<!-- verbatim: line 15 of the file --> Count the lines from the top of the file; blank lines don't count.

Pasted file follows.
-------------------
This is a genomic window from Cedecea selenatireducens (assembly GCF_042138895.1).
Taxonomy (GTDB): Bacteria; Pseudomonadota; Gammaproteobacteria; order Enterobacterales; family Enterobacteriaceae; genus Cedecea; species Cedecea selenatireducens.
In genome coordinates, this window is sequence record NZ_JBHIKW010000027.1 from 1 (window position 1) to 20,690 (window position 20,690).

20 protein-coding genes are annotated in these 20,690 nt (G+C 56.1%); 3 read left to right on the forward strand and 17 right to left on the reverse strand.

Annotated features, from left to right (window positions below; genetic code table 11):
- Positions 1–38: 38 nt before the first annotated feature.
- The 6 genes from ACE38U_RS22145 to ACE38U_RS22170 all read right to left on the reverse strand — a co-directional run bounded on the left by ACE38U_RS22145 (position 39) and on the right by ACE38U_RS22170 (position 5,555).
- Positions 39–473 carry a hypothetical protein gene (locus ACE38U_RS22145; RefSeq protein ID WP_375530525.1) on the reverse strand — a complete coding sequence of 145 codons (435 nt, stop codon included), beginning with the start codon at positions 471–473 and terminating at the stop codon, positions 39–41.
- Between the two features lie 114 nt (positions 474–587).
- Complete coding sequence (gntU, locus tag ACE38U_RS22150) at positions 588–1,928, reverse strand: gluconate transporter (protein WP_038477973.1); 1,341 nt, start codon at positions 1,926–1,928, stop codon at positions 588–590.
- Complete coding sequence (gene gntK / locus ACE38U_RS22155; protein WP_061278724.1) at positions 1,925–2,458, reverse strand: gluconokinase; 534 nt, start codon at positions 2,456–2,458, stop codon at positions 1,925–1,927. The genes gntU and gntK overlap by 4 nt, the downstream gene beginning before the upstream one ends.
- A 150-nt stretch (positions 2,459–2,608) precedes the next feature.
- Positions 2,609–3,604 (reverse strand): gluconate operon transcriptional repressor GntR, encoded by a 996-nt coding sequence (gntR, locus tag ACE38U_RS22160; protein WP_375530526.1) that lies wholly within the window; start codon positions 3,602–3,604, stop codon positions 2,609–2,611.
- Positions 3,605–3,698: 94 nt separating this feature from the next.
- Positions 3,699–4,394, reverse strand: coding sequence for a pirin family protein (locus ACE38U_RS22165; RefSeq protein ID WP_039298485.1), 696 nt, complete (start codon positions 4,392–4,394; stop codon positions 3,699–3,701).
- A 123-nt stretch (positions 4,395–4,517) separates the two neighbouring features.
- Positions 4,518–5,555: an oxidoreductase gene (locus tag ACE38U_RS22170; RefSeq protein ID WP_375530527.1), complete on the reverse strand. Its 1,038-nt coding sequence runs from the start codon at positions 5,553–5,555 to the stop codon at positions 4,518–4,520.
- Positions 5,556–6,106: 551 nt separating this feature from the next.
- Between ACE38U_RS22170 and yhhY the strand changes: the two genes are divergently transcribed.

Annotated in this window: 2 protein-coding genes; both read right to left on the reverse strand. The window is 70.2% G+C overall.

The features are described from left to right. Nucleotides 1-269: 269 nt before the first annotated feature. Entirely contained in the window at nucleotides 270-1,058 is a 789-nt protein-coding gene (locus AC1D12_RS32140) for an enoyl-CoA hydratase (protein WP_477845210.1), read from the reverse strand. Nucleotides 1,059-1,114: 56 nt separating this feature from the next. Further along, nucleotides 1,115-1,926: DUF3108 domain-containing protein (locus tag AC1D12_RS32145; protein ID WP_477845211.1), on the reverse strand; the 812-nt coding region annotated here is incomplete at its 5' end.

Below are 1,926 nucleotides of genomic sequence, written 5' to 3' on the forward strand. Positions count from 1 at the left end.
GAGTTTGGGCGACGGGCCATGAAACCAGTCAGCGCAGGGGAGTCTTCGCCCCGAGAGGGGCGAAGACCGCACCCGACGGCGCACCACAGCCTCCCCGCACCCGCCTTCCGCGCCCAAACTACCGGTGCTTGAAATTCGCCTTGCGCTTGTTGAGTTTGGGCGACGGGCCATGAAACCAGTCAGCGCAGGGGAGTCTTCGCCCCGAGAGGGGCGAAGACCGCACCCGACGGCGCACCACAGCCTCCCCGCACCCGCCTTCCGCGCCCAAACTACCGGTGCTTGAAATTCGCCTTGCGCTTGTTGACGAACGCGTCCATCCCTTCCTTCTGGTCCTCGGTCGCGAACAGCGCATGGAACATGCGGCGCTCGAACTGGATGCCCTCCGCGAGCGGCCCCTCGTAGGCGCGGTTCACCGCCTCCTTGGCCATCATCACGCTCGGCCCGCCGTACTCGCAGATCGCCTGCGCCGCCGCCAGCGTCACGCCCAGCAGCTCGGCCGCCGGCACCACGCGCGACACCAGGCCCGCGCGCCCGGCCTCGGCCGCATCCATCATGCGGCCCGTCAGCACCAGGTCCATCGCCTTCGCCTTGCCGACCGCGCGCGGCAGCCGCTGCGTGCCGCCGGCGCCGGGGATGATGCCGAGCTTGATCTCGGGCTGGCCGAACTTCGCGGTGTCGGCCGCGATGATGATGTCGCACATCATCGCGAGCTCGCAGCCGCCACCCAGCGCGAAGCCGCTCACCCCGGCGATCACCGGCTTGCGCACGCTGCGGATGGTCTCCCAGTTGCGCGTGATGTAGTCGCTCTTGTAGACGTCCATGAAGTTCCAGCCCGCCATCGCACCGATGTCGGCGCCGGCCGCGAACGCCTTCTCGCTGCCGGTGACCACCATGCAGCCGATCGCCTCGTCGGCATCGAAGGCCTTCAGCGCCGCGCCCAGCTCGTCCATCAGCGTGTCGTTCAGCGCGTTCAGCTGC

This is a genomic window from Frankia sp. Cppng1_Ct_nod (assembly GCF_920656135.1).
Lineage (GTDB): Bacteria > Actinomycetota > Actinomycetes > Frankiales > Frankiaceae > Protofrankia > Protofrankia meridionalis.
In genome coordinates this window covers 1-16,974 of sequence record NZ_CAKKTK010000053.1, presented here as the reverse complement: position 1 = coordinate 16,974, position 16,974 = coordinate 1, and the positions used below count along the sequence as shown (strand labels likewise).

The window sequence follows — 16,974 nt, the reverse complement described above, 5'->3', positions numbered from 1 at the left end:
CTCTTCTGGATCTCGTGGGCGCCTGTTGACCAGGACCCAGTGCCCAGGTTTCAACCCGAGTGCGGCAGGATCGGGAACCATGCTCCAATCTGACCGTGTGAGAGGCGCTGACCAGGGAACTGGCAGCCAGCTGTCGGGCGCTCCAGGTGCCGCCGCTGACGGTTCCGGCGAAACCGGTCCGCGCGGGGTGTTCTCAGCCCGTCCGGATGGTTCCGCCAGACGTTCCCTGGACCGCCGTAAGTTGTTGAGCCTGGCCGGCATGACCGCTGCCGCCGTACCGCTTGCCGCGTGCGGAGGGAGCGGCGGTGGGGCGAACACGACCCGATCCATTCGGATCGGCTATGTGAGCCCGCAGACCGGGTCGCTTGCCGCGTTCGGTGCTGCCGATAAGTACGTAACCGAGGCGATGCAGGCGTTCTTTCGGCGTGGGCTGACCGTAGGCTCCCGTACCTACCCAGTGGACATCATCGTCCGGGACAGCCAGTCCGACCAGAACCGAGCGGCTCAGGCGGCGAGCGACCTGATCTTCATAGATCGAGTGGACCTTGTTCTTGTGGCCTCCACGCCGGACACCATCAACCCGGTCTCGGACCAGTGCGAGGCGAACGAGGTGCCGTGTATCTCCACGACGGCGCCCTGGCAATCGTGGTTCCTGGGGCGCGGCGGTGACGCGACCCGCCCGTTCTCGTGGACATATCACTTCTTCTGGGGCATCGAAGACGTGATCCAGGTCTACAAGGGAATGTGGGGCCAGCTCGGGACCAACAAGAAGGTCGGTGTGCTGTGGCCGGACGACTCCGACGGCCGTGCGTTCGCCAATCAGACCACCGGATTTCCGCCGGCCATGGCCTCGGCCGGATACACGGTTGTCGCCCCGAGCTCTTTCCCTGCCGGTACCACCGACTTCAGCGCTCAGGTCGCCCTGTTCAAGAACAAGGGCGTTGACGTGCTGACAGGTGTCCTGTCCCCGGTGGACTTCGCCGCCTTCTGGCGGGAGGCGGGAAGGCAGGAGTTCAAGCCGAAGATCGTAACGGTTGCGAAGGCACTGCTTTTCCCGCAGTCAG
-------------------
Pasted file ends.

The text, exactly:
- Positions 3,699–4,394, reverse strand: coding sequence for a pirin family protein (locus ACE38U_RS22165; RefSeq protein ID WP_039298485.1), 696 nt, complete (start codon positions 4,392–4,394; stop codon positions 3,699–3,701).